Penalties for Violations
The OLSE is tasked with investigating potential violations of the Ordinance. If the OLSE determines that a violation has occurred following an investigation, the OLSE has the authority to:
Order an Employer to hire an applicant or reinstate an Employee;
Pay lost wages to an Employee or applicant;
Issue administrative penalties of up $1,000 for the first violation, $5,000 for the second violation and $10,000 for each subsequent violation;
Order the Employer to pay the City the cost of investigating and remedying the violation; and
Award interest on all amounts unpaid after the date specified for payment.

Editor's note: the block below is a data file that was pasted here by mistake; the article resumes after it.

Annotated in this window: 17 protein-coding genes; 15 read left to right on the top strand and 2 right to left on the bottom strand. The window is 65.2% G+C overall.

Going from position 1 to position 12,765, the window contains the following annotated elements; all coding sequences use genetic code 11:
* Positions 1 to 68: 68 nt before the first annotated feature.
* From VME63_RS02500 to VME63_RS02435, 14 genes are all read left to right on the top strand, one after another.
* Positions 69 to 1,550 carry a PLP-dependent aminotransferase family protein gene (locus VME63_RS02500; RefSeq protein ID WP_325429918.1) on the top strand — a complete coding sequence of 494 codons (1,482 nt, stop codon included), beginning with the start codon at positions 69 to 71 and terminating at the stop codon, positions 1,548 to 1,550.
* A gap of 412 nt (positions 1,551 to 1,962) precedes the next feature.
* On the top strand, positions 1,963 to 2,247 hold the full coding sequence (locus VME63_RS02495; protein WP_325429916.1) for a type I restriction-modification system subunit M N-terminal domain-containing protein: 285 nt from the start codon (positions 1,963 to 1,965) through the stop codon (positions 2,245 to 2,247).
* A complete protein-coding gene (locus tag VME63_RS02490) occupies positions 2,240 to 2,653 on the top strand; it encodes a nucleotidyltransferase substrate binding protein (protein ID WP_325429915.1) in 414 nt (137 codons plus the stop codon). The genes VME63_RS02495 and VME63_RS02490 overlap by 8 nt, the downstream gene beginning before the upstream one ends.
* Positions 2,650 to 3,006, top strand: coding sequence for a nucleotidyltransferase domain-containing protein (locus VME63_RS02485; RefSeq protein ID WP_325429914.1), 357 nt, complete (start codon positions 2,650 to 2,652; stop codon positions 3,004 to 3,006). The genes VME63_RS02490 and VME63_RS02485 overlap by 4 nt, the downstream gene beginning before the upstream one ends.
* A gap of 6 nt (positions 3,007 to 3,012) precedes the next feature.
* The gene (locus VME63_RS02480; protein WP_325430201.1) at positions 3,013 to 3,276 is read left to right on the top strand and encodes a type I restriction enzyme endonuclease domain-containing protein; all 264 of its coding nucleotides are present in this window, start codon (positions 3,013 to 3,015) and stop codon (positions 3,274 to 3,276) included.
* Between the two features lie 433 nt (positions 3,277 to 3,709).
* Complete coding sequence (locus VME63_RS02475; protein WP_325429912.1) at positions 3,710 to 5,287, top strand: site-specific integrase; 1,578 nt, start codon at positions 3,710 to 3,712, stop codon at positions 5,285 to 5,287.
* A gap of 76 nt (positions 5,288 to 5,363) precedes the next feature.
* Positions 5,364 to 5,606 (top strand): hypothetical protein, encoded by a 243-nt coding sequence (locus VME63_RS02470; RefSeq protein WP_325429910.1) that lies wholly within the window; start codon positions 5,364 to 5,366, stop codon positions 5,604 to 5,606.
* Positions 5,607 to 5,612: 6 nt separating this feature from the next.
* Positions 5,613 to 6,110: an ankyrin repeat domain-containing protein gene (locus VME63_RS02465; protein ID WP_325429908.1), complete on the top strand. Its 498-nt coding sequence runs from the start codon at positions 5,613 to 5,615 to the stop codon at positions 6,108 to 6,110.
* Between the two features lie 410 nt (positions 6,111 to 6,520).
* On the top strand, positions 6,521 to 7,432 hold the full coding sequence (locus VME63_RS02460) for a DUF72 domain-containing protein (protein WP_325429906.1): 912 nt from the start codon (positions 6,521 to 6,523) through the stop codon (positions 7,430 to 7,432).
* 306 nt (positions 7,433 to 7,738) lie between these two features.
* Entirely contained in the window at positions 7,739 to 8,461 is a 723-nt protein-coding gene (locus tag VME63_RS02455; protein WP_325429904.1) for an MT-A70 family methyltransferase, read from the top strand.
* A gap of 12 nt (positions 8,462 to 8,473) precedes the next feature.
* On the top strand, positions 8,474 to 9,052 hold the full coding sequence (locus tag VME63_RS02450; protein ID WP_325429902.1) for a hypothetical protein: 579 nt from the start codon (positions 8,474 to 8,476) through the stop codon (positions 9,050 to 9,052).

Section 3300L.8 sets forth an appeal procedure should an Employer want to contest a violation finding. Employers would have 15 days to appeal a determination of violation after receiving notice of their right to do so. If the Employer fails to appeal the determination within 15 days, the determination becomes a final administrative decision enforceable as a judgment by the Superior Court.
Action Items for Employers
Employers must post a notice about the ordinance at each workplace or jobsite. The required notice can be found at: https://sfgov.org/olse//sites/default/files/CEPO%20Poster%20-%20March%202021.pdf. The notice requirement can be met by posting in a conspicuous place at the workplace, via electronic communication, and/or by posting in a conspicuous place in an Employer’s web-based or app-based platform. Every Employer shall provide the notice in English, Spanish, Chinese, and any language spoken by at least 5% of the Employees who are at the workplace or job site.